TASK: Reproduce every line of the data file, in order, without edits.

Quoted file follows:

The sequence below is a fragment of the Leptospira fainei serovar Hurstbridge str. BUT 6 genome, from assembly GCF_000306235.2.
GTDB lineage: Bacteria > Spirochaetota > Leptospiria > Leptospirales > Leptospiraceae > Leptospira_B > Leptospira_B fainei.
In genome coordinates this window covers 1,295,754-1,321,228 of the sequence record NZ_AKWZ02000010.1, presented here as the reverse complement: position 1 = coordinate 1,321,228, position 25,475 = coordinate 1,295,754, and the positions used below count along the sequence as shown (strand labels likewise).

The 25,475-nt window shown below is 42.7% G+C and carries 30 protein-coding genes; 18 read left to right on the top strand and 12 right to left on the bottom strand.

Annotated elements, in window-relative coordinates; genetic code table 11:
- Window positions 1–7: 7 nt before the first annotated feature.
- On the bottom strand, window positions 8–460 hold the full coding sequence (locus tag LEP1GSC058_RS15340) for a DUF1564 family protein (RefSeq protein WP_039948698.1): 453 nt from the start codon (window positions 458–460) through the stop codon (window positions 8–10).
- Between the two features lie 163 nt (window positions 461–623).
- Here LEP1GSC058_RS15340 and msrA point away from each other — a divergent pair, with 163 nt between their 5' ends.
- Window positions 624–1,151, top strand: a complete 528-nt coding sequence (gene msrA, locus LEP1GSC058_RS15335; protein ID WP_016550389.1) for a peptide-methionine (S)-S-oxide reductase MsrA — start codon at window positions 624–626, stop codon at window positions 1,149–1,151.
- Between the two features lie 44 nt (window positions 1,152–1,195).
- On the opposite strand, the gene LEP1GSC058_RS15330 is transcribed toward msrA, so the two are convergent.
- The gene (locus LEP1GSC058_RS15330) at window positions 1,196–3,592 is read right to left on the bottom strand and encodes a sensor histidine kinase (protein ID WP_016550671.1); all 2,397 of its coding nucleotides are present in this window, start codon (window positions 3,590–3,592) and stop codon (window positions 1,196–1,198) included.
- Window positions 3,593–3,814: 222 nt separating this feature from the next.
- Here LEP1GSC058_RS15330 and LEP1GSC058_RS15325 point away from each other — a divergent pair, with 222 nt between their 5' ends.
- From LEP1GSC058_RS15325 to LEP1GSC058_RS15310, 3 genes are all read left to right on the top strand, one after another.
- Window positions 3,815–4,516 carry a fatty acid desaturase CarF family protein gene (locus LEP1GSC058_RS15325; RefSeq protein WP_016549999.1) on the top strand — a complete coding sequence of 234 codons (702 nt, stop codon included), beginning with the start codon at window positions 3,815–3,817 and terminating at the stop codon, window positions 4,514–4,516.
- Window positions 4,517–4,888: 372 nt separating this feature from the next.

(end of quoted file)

The sequence below is a fragment of the Leptospira fainei serovar Hurstbridge str. BUT 6 genome, from assembly GCF_000306235.2.
GTDB lineage: Bacteria > Spirochaetota > Leptospiria > Leptospirales > Leptospiraceae > Leptospira_B > Leptospira_B fainei.
In genome coordinates this window covers 1,295,754-1,321,228 of the sequence record NZ_AKWZ02000010.1, presented here as the reverse complement: position 1 = coordinate 1,321,228, position 25,475 = coordinate 1,295,754, and the positions used below count along the sequence as shown (strand labels likewise).

The 25,475-nt window shown below is 42.7% G+C and carries 30 protein-coding genes; 18 read left to right on the top strand and 12 right to left on the bottom strand.

Annotated elements, in window-relative coordinates; genetic code table 11:
- Window positions 1–7: 7 nt before the first annotated feature.
- On the bottom strand, window positions 8–460 hold the full coding sequence (locus tag LEP1GSC058_RS15340) for a DUF1564 family protein (RefSeq protein WP_039948698.1): 453 nt from the start codon (window positions 458–460) through the stop codon (window positions 8–10).
- Between the two features lie 163 nt (window positions 461–623).
- Here LEP1GSC058_RS15340 and msrA point away from each other — a divergent pair, with 163 nt between their 5' ends.
- Window positions 624–1,151, top strand: a complete 528-nt coding sequence (gene msrA, locus LEP1GSC058_RS15335; protein ID WP_016550389.1) for a peptide-methionine (S)-S-oxide reductase MsrA — start codon at window positions 624–626, stop codon at window positions 1,149–1,151.
- Between the two features lie 44 nt (window positions 1,152–1,195).
- On the opposite strand, the gene LEP1GSC058_RS15330 is transcribed toward msrA, so the two are convergent.
- The gene (locus LEP1GSC058_RS15330) at window positions 1,196–3,592 is read right to left on the bottom strand and encodes a sensor histidine kinase (protein ID WP_016550671.1); all 2,397 of its coding nucleotides are present in this window, start codon (window positions 3,590–3,592) and stop codon (window positions 1,196–1,198) included.
- Window positions 3,593–3,814: 222 nt separating this feature from the next.
- Here LEP1GSC058_RS15330 and LEP1GSC058_RS15325 point away from each other — a divergent pair, with 222 nt between their 5' ends.
- From LEP1GSC058_RS15325 to LEP1GSC058_RS15310, 3 genes are all read left to right on the top strand, one after another.
- Window positions 3,815–4,516 carry a fatty acid desaturase CarF family protein gene (locus LEP1GSC058_RS15325; RefSeq protein WP_016549999.1) on the top strand — a complete coding sequence of 234 codons (702 nt, stop codon included), beginning with the start codon at window positions 3,815–3,817 and terminating at the stop codon, window positions 4,514–4,516.
- Window positions 4,517–4,888: 372 nt separating this feature from the next.